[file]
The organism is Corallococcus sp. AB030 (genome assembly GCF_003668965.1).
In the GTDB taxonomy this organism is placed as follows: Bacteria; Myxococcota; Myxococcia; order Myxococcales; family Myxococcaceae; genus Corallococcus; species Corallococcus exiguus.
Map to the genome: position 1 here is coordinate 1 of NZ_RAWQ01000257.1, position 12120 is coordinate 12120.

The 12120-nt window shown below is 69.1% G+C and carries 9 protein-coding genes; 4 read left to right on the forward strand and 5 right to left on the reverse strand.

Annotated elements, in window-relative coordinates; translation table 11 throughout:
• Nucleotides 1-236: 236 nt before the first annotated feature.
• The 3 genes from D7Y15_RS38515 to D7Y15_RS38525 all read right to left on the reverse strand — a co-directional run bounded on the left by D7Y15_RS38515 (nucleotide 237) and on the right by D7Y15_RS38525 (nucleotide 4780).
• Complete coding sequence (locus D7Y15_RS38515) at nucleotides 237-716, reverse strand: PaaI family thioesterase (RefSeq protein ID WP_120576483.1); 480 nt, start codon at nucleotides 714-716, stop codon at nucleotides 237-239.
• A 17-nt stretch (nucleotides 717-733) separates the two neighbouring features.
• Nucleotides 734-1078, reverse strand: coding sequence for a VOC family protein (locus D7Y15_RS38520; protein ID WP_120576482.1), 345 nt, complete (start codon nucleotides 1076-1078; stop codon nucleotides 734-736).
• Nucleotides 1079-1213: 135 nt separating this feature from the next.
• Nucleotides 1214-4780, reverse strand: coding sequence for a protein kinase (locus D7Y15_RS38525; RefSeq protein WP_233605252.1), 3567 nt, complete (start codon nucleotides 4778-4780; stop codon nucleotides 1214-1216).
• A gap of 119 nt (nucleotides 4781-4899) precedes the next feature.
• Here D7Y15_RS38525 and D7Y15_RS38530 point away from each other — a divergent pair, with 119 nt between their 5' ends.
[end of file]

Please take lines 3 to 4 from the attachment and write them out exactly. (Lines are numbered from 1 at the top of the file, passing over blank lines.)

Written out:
Map to the genome: position 1 here is coordinate 1 of NZ_RAWQ01000257.1, position 12120 is coordinate 12120.

The 12120-nt window shown below is 69.1% G+C and carries 9 protein-coding genes; 4 read left to right on the forward strand and 5 right to left on the reverse strand.